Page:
Blue Jays Add Veteran Reliever Octavio Dotel to 2011 Bullpen

Thomas Pinzone Correspondent IDecember 29, 2010

CHICAGO - JUNE 30: Octavio Dotel #29 of the Pittsburgh Pirates pitches in the 9th inning on his way to a save against the Chicago Cubs at Wrigley Field on June 30, 2010 in Chicago, Illinois. The Pirates defeated the Cubs 2-0. (Photo by Jonathan Daniel/Getty Images)
Jonathan Daniel/Getty Images

After the idea of the Blue Jays adding Octavio Dotel had been kicked around by everyone with an interest in baseball or the Jays on twitter off and on for the last month, it finally went down today. The deal is another inexpensive move by GM Alex Anthopoulos following on the heals of signing Edwin Encarnacion, trading for and releasing Miquel Olivo, and sending Shaun Marcum to Milwaukee for a prospect. Dotel is guaranteed, according to Fox Sports, 3.5 million dollars between a 2011 salary of 2.75 million and another 750,000 if his 3.75 million 2012 option is declined.

Unlike a good deal of Anthopoulos' moves this year, in season and off, this one brought in a player well past the age of thirty, Dotel will be thirty-seven on Opening Day. But like all of his moves it does have implications for the future should Dotel pitch well enough to bring draft pick compensation upon becoming a free agent. Hopefully, and surely, there is more to it than that because counting on any reliever approaching forty years of age to do anything is always a big question mark, except for that guy the Yankees have. The Jays might be better off getting compensation for him by spinning him at the trade deadline instead of waiting to see if he holds up all season.

Something should be said about the state of player movement in baseball when newly signed players having their exit from the club discussed before they even put on a uniform. Dotel will certainly pitch for the Jays for some length of time in 2011 turning the question to what should be expected of him. First off, he has the over glorified title of being a proven closer, proven and former are quickly becoming interchangeable when talking about relievers who've made lots of appearances in the ninth inning of baseball games when his team is leading.

Dotel has just one season with more than thirty saves and three overall with ten or more. That does include last season when he saved 22 games in 28 chances while pitching for no less than three clubs. Turning to numbers of more importance Dotel pitched 64 innings in 72 appearances last year, his third consecutive year logging over 60 innings. That of course followed three straight years of pitching no more than 30 innings.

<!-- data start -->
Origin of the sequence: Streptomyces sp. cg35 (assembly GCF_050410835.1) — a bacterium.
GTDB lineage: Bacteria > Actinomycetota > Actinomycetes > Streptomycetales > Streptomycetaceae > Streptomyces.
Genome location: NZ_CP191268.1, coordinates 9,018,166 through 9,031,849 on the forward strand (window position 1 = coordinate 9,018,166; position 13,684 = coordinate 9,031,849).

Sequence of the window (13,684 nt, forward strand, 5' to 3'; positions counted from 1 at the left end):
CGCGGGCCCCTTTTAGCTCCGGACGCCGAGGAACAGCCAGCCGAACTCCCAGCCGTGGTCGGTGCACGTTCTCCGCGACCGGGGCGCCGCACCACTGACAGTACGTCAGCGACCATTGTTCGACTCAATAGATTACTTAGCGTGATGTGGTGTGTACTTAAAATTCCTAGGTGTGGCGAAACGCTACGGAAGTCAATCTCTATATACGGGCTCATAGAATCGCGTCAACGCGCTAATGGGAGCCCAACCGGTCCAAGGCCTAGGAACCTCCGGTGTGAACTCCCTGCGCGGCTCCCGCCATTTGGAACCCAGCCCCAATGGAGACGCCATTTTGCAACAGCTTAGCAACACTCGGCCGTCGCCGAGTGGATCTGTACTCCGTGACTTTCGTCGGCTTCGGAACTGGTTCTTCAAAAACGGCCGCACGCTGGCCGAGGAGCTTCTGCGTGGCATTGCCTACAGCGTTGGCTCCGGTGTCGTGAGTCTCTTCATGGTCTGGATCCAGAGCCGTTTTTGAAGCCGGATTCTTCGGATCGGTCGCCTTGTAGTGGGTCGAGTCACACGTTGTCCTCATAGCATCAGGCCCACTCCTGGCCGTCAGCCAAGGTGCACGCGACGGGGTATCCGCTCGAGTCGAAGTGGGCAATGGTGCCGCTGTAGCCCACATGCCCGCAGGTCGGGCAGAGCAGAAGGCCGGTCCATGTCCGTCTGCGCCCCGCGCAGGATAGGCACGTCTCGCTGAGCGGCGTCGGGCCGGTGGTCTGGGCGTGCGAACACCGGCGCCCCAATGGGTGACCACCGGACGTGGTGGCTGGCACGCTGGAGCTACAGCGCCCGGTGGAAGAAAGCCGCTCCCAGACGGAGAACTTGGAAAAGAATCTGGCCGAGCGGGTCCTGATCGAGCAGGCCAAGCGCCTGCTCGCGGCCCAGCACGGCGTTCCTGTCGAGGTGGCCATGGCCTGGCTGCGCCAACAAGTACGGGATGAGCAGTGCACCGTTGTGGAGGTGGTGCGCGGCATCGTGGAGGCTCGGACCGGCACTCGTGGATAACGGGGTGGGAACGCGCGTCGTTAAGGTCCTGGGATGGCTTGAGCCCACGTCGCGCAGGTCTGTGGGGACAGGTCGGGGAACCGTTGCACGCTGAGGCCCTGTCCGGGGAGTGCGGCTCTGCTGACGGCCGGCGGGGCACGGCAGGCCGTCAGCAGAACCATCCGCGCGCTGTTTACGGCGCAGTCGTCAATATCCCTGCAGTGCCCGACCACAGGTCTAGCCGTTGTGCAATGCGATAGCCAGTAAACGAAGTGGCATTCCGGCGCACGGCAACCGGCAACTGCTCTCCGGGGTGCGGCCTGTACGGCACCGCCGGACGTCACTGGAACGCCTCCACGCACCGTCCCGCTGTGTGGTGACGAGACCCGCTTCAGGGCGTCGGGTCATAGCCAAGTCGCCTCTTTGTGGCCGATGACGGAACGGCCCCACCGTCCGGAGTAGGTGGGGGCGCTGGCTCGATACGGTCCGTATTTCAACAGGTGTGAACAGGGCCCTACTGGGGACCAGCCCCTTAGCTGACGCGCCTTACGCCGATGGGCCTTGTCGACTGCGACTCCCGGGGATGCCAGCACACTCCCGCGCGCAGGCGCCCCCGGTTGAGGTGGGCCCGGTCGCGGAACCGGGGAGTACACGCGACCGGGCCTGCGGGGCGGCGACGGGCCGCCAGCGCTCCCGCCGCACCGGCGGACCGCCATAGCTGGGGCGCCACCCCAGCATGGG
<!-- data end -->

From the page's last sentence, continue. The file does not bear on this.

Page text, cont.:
In those 64 innings he set down 10.55 batters per nine innings and issued 4.50 walks per nine. The walk rate was an improvement, if you can call it that, from 2009's 5.20 BB/9 but both marks came in well above his career rate of 4.09 and 2008's 3.90. It's unlikely to expect much improvement moving forward. The impressive strikeout rate will need to stay impressive to mitigate the free passes, making his ability to miss bats more of a necessity than a luxury.

His three year average ERA, from 2008-2010, is 3.72 with a FIP of 4.11 in that same time. Last season his ERA was 4.09 with a FIP of 4.20, not great numbers for a reliever but good enough, if repeatable, to help shore up the bullpen for 2011. Dotel instantly becomes the favorite to close games for the Jays and should serve as a decent place holder until someone substantially younger comes through and pushes Dotel out of the role.

However superficial the title of closer or the burdens of being labelled as such may be it can cause confidence issues with young relievers thrust into the role. Many closers have started off their careers setting up someone just like Dotel as a ways of easing them into a future closing role. Between his actual pitching, potential future value to other teams, and, in theory, being perfectly fine with the closer tag Dotel's services should be worth the price paid. Since that price isn't all that large, especially compared to other releivers' deals this off season, if he can't stay healthy or pitches horribly the Jays won't be on the hook for any amount of money worth getting upset about.